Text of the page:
Such is the case with Danilo Correale, Arianna Carossa and Gian Maria Tosatti in particular. Each of these artists has a very particular way, nearly melancholic, of transporting their own history with them as an invisible, weighted luggage, which translates through the work that is shown. Carossa uses a variety of mediums arranging objects, together in what one might initially assume to be quite precarious assemblages. She quite literally uses items found on the street and brought back to the studio. In one notable piece titled,”The failure of American appearance” she uses a rack that
was discarded by the former American Apparel store on Ludlow street in the Lower East Side. The title alone hints at the American aesthetic which is an actual thing (as is the Italian aesthetic, French aesthetic, Japanese aesthetic) and extends beyond the stereotype of the Ralph Lauren prep. When the work communicates or taps into something that could be translated as failure, is when it is most successful. This is also the case with the conceptual book project by Danilo Correale in collaboration with the Ortica publishing house. The artist printed 39 volumes and with a declaration inside the first few pages, Correale alerts the reader to the project and how each of the curated books is focused around specific Italian texts that present a historical resonance through idealism, escaping from the barbarism of the past in search of a better future. The books are installed on an L-shaped frame that extends into the space beyond the normal bookshelves. It functions as a parasite, as do the books which belong, yet do not belong. It could be said that this is also how many foreigners feel within the borders of a country that is not their own. The project is informative yet intrusive as it interrupts the general flow of the library. Much like the translation of the Italian word ortica, nettle, the books function as the plant does, finding it’s way into cracks in the concrete and in places it may be unwanted.
Also on view is a series of framed Polaroid photographs by artist Gian Maria Tosatti. Tosatti made the photographs while in residence at the Lower Manhattan Cultural Council, Governor’s Island location. Originally from Rome, the artist walked around Manhattan in strict observance of the landscape. In doing so, he became highly aware of the many smoke stacks which are scattered throughout the boroughs and no longer in use. Taking the Polaroid pictures, he then used an exposed photograph and painted the smoke directly where it would have once been in the negative space. Nostalgia and failure along with the observation of something unsightly that many disregard or choose to not see, is a big part of Tosatti’s practice and here he establishes a narrative that has since vanished in thin air. Also in the same room as this series are objects from “Disrupted Accounts” an ongoing body of work by Maria Domenica Rapicavoli. The objects, are fragments of a German plane from WWI that the artist came across during an exploratory visit to Mount Etna. Each object, rusted yet somehow precious, sits atop a white pedestal, granted a newfound importance. Focusing on the conflicts and resolutions between Italy and the US, the artist gives new meaning to these shapes in their divorced home, far from where they were meant to be.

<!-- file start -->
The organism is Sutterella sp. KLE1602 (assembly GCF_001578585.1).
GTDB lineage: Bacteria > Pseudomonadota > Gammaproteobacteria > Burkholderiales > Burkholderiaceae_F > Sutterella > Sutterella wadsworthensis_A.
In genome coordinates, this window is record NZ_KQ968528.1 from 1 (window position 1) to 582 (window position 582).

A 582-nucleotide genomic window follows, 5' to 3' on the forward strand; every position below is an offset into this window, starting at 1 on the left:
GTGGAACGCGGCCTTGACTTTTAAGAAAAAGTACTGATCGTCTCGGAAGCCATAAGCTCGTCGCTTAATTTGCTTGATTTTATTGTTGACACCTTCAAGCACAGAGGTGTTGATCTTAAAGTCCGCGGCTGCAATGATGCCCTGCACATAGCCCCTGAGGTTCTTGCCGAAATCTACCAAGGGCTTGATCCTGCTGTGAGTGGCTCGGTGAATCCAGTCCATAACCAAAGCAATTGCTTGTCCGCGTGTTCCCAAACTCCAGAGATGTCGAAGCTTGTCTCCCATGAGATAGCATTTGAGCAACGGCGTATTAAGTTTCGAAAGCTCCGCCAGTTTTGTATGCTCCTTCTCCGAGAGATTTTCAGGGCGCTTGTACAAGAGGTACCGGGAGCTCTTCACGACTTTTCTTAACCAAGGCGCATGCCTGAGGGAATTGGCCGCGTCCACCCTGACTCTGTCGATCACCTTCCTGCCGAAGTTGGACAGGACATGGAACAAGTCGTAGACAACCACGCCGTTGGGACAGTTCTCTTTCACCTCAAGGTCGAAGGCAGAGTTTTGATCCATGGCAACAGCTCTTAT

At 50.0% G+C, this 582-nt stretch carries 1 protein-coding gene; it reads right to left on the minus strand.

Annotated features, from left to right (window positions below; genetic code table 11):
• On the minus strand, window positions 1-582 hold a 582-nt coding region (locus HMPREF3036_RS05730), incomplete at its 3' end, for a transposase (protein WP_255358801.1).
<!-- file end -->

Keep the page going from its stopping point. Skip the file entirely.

To return to our initial inquiry of what does it mean to be America, or American, the exhibition doesn’t necessarily provide an answer. Rather, we are given information that can further expand a conversation in more than one language. Even though it was organized and shown in New York, I have a strong feeling that the curators spoke in his or her mother tongue, inquiring about the visual resolution to best convey an age-old interrogation.
“It Occurs To Me That I Am America” was on view at the Istituto Italiano di Cultura, New York from May 20th through July 8th, 2016. It was organized by young Italian curators including Ludovica Capobiano, Alessandro Facente, Veronica Santi and Giulia Trabaldo Togna. For more on each artist please visit the respective links: Matteo Callegari, Arianna Carossa, Danilo Correale, Renato D’Agostin, Alessandro Del Pero, Andrea Mastrovito, Maria Domenica Rapicavoli, and Gian Maria Tosatti
Katy Diamond Hamer is the founding editor of Eyes Towards the Dove and contributes to many magazines. She can be found @katyhamer on Instagram